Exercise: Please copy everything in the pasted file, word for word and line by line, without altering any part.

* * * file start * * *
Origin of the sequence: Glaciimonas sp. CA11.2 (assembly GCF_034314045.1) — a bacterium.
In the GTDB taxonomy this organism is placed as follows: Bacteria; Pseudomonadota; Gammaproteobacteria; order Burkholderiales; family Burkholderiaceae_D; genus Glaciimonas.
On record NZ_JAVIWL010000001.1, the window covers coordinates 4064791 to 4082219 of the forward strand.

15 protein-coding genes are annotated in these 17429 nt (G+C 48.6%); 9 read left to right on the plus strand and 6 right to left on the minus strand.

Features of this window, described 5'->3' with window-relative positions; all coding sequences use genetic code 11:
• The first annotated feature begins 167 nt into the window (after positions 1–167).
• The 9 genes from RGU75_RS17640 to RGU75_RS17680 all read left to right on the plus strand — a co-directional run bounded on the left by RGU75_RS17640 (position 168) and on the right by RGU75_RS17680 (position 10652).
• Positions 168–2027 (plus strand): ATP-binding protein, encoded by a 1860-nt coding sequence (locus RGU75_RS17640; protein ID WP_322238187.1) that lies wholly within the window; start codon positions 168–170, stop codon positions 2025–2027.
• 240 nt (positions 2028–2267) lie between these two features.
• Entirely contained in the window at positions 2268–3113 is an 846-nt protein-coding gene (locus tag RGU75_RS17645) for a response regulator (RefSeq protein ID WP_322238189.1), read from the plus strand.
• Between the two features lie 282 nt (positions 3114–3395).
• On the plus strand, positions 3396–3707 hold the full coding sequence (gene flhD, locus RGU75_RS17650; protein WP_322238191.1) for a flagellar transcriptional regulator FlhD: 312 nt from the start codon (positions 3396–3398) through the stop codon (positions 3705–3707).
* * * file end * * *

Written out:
Origin of the sequence: Glaciimonas sp. CA11.2 (assembly GCF_034314045.1) — a bacterium.
In the GTDB taxonomy this organism is placed as follows: Bacteria; Pseudomonadota; Gammaproteobacteria; order Burkholderiales; family Burkholderiaceae_D; genus Glaciimonas.
On record NZ_JAVIWL010000001.1, the window covers coordinates 4064791 to 4082219 of the forward strand.

15 protein-coding genes are annotated in these 17429 nt (G+C 48.6%); 9 read left to right on the plus strand and 6 right to left on the minus strand.

Features of this window, described 5'->3' with window-relative positions; all coding sequences use genetic code 11:
• The first annotated feature begins 167 nt into the window (after positions 1–167).
• The 9 genes from RGU75_RS17640 to RGU75_RS17680 all read left to right on the plus strand — a co-directional run bounded on the left by RGU75_RS17640 (position 168) and on the right by RGU75_RS17680 (position 10652).
• Positions 168–2027 (plus strand): ATP-binding protein, encoded by a 1860-nt coding sequence (locus RGU75_RS17640; protein ID WP_322238187.1) that lies wholly within the window; start codon positions 168–170, stop codon positions 2025–2027.
• 240 nt (positions 2028–2267) lie between these two features.
• Entirely contained in the window at positions 2268–3113 is an 846-nt protein-coding gene (locus tag RGU75_RS17645) for a response regulator (RefSeq protein ID WP_322238189.1), read from the plus strand.
• Between the two features lie 282 nt (positions 3114–3395).
• On the plus strand, positions 3396–3707 hold the full coding sequence (gene flhD, locus RGU75_RS17650; protein WP_322238191.1) for a flagellar transcriptional regulator FlhD: 312 nt from the start codon (positions 3396–3398) through the stop codon (positions 3705–3707).